This week, Pew Research Center released a decade’s worth of analysis on Americans’ social media use. Pew’s Center for Internet, Science, & Tech has been tracking emerging trends, demographic data, and behavioral patterns online since social media’s infancy in 2005. Previous reports detailed social media users as a subset of all internet users. This decade-spanning report refocuses, instead looking at social media users among the total adult population.
This latest report illustrates that in just ten years, we’ve become more reliant than ever on our digital lives. While the number of users on social media sites has generally plateaued since 2013, this research illuminates specific strides within demographic pockets. Pew’s findings support what many of us already knew to be true anecdotally, but having these specifics help digital strategists create an authentic image of how Americans are using social media now.
Young adults (18-29) are still the most likely to use social media. In 2005, they had the highest percent of adoption at 12%. Today, 90% of young adults have social media embedded in their lives, much to the consternation of parents and professors everywhere.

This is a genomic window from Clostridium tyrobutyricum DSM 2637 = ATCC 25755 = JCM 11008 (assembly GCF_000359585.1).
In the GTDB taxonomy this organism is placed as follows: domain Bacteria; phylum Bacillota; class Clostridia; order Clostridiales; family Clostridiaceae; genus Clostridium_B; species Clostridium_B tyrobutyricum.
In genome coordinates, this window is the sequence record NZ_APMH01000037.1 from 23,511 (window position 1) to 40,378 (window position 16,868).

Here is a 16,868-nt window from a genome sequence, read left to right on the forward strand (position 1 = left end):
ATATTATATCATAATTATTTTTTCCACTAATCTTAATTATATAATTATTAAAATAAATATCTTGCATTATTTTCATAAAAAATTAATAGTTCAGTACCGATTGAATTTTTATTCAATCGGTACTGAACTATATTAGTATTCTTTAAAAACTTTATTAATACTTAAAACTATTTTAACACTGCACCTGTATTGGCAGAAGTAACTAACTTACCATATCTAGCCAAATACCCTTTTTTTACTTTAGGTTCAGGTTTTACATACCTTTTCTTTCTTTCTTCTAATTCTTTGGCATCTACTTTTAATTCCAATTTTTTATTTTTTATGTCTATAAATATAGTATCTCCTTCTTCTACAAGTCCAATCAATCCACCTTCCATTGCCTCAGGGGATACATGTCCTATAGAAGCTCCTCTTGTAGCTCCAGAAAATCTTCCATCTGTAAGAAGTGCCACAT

Social media has also shown that it isn’t just a young person’s game. Seniors (65+) started out with the lowest percentage of use at 2% a decade ago. But “old dogs” can be great at learning new tricks. Now, more than 35% of seniors are on social media, making them the demographic with the most dramatic rise in users.
Socio-economics matter. While many aspects of the internet can feel fully “democratized”, access to information still favors privilege. Americans with higher levels of education, greater household incomes, and those living closer to metropolitan areas have consistently been more likely to use and adopt social media. Lower educated, lower-income, and suburban or rural Americans adopted social media at a slower rate. 2013 marked the first year that Americans with a high school degree or less crossed 50% adoption. Accessibility concerns have been a large factor in this disparity.
This report comes in advance of Pew’s annual Social Media Update which details social media use in depth by demographic and platform.
Read the full report statistics from 2005 to 2015 at Pew Internet.
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